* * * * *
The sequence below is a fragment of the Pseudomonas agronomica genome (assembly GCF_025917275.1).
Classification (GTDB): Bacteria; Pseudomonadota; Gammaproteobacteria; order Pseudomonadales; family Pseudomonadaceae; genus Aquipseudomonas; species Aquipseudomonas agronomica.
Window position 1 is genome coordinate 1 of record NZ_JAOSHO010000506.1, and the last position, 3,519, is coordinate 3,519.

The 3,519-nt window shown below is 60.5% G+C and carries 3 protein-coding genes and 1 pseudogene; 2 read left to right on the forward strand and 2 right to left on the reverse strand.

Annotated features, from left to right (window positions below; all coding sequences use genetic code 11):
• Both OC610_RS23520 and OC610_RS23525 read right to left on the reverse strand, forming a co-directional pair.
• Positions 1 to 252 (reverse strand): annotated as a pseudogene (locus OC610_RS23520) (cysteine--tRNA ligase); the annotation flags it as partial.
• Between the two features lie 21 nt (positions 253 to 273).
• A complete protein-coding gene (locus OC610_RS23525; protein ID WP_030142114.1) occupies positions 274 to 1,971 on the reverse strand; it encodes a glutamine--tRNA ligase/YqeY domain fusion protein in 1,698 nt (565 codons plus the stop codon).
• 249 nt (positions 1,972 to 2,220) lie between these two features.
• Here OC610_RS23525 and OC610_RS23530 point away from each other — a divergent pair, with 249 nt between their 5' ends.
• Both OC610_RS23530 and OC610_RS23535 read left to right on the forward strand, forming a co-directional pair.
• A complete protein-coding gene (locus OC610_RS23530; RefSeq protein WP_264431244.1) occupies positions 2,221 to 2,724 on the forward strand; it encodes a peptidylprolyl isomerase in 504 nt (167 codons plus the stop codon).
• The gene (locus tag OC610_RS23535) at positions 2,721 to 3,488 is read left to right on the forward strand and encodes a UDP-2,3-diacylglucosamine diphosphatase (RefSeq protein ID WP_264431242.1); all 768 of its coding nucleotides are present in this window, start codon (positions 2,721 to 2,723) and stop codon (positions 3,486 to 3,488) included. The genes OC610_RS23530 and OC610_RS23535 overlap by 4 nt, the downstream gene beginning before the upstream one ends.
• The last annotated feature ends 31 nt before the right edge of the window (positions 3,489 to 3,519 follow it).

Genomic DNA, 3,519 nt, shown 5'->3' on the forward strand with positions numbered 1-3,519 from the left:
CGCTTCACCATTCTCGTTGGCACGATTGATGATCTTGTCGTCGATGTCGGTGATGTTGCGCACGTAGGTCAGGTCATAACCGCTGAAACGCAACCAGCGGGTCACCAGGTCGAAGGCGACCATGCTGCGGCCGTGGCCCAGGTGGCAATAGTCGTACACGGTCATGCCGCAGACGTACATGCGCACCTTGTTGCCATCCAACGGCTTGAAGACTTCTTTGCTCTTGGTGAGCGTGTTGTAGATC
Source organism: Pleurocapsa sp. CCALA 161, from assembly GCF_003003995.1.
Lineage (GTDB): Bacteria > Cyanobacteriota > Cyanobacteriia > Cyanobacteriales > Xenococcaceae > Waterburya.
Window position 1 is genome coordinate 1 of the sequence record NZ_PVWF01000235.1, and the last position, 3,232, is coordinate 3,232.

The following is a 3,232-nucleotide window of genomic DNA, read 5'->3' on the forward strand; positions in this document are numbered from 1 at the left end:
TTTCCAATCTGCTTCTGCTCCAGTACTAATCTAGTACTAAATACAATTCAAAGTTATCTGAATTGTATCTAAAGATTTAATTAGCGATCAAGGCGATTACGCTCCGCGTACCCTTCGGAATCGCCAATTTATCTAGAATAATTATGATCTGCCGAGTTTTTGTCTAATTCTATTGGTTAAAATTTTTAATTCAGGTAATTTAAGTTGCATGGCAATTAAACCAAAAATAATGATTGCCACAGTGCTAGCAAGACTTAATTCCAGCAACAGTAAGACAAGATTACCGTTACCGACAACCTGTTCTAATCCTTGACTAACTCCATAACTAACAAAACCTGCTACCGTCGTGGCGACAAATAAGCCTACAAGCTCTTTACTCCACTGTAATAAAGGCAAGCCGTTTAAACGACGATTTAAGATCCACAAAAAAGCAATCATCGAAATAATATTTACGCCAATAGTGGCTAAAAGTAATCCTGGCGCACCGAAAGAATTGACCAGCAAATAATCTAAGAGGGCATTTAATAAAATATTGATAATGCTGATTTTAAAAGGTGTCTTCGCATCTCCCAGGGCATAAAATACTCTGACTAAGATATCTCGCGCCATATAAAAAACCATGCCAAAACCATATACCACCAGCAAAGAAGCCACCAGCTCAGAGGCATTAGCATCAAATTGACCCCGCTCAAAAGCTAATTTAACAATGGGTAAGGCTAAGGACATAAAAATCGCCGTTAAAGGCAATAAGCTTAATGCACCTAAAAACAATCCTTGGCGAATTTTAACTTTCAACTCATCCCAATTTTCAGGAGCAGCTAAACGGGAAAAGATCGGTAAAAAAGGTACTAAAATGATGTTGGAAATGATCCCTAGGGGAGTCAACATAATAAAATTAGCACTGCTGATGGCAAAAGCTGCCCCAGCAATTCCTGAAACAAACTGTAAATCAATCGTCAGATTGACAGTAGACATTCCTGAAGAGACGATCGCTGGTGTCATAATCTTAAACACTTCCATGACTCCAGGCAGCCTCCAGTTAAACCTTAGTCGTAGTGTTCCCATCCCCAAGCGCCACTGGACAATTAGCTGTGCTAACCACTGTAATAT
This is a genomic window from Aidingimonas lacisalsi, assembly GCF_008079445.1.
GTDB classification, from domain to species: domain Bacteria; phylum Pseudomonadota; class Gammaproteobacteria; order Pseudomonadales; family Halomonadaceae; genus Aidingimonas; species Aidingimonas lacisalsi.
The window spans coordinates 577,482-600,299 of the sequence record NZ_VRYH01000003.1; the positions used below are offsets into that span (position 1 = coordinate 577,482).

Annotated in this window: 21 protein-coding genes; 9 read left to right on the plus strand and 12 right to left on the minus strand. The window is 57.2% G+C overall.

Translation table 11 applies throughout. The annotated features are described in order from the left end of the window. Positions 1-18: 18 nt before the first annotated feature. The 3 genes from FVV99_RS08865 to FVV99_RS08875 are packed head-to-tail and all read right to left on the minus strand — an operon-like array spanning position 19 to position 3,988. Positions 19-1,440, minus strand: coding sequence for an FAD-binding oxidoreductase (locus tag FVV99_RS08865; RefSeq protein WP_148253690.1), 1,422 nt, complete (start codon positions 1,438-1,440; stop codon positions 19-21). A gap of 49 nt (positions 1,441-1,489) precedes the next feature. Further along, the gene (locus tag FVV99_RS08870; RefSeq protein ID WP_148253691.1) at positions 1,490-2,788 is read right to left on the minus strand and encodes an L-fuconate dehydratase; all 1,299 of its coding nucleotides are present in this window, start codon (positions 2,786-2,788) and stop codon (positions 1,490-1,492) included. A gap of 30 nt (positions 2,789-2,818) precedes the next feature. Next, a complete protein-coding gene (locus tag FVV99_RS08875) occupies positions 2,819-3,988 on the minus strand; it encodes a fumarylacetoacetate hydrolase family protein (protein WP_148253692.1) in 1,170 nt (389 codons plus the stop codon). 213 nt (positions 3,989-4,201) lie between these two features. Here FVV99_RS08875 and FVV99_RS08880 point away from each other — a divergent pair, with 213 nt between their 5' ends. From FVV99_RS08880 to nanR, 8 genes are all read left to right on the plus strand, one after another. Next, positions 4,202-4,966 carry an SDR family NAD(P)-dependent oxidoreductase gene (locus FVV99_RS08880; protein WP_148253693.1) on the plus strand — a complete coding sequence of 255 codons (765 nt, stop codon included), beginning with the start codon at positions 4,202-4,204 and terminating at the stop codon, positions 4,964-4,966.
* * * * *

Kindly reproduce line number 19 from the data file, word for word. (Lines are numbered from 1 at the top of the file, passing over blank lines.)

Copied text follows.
Lineage (GTDB): Bacteria > Cyanobacteriota > Cyanobacteriia > Cyanobacteriales > Xenococcaceae > Waterburya.